From grab and go grub to hearty local food – the story of how one Cumbrian hill farming family has transformed the image of service stations and put local food at the core. Sarah Alderton reports.

It’s not often you take pleasure visiting a motorway services. Normally it is just a case of parking up, using the facilities, grabbing some food from one of the big-name franchises and hitting the road.

But in a couple of pockets of the UK, the motorway service experience has been revolutionised to have locally produced, and well-sourced artisan food at their heart.

So why are the service stations at Tebay, Cumbria, and more recently Gloucester so different? The reason- because they are privately owned by a hill-farming family.

Ever since John Dunning and his wife Barbara won the bid to build a service station on the north bound carriageway of the M6, in 1972, local food has been core to what they were doing.

At the time, they were dairy farmers and sold some of their milk in the service station shop. There was also a small 30-seat café serving home-cooked, locally sourced food made out of a kitchen no bigger than that found in a typical farmhouse.

Forty years on, they are now feeding millions of hungry motorists a year, but their approach to food has not changed. They still make as much of the food as possible every day, albeit in slightly larger kitchen than your average farm house and have farm shops serving some of the best produce from the local Lake District hills.

Even the look and feel of the service station is unique and is a far cry from the concrete jungle that awaits you at most services. Fitting in with its local surroundings, the Westmorland services at Tebay are built using local stone from the Lake District and boast incredible views of the surrounding Lakeland countryside.

Fertile Minds

Fertile MindsSarah and her dad John, will be sharing their story of farming, diversification, brand building and working together as a family to run a business at this year’s Fertile Minds Conference, taking place on 27 November at Rheged Centre, Penrith. If you are a young farmer and are looking for some business inspiration, then this conference is for you. Go to our Fertile Minds page to find out more and register for the event. Registration closes on 10 October and space is limited to 150, so sign up now.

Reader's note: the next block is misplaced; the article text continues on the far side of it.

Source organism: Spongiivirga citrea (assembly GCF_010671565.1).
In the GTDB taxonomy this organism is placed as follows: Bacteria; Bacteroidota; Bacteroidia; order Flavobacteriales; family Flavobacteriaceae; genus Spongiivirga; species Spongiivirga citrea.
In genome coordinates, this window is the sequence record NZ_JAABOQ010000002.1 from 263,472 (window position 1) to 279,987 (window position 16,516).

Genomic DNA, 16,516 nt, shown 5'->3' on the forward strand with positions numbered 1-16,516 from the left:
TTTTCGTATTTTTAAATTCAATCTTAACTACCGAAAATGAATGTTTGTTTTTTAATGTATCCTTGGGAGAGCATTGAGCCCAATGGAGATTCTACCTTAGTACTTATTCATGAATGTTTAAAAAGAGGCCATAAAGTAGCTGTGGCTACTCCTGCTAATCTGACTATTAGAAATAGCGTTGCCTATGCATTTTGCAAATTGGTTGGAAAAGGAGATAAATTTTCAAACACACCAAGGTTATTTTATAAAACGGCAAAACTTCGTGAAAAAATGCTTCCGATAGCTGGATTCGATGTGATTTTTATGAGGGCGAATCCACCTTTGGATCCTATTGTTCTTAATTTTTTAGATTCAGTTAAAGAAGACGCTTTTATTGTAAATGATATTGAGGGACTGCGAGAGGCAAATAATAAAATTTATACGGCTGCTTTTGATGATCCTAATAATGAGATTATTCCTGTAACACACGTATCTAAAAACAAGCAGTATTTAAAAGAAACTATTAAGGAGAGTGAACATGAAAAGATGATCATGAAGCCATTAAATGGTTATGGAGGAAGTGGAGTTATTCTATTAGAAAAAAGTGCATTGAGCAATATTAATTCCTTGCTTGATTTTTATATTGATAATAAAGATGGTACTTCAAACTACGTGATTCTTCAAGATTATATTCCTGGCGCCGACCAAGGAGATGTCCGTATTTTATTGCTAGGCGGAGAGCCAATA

And it’s this uniqueness that has allowed the business at Tebay to grow organically, with most people planning a stop at the service station as part of their journey. Demand is so high they even offer a click and collect service for people wishing to order food to take back home or for their holiday.

Four decades on and produce from the Dunning’s own family farm is still gracing the shelves at Tebay. Nearly all of the beef and lamb served in the restaurant, and in the two farm shops, comes direct from their family farm. They have a hanging and cutting room at the southbound service station and kill about three of their Galloway cattle and 15 of their Texel sheep a week.

Sarah Dunning, the daughter of John and Barbara, is now chief executive of the business and says what her parents created by using local food was just ‘instinctive to them”.

“Mum and dad are very rooted to the area and they created something of the region. So we have never left those roots. They always knew that they would have to diversify their hill farm to survive, but they didn’t follow the industry, instead they built a business that was of the place it was in.”

Sarah and John Dunning

So the food offering starts with who the growing community are – sourcing food locally and working outwards. At Tebay they have 70 local producers supplying them within a 30 mile radius.

“We have a buyer who really understands what we are looking for. We want quality food in the best of its class, which is artisan led,” explains Sarah. “We also want it to be interesting, so not just following the market. So we have some recognisable names, but also producers that people have never heard of.”

“Mum and dad are very rooted to the area and they created something of the region. So we have never left those roots. They always knew that they would have to diversify their hill farm to survive, but they didn’t follow the industry, instead they built a business that was of the place it was in.”
Sarah Dunning

And of the 130 local producers supplying the new Gloucester service station on the M5, which opened earlier this year, there are certainly some interesting suppliers. A local sushi maker in Cheltenham graces the shelves alongside well-known cheese maker Charles Martell, producer of one of the smelliest cheeses the Stinking Bishop.

Sarah says the increased knowledge of where food comes from means there is a demand for this quality food offering. “Expectations are higher now and people are more interested in food, so you have to make yourself stand out. We believe in supplying proper food, even though we are catering for the masses.”

Sarah plans to keep local, artisan food at the heart of their service stations. Next year they will have a service station opening on the southbound carriage way of the M5 in Gloucester, part of a £40m investment.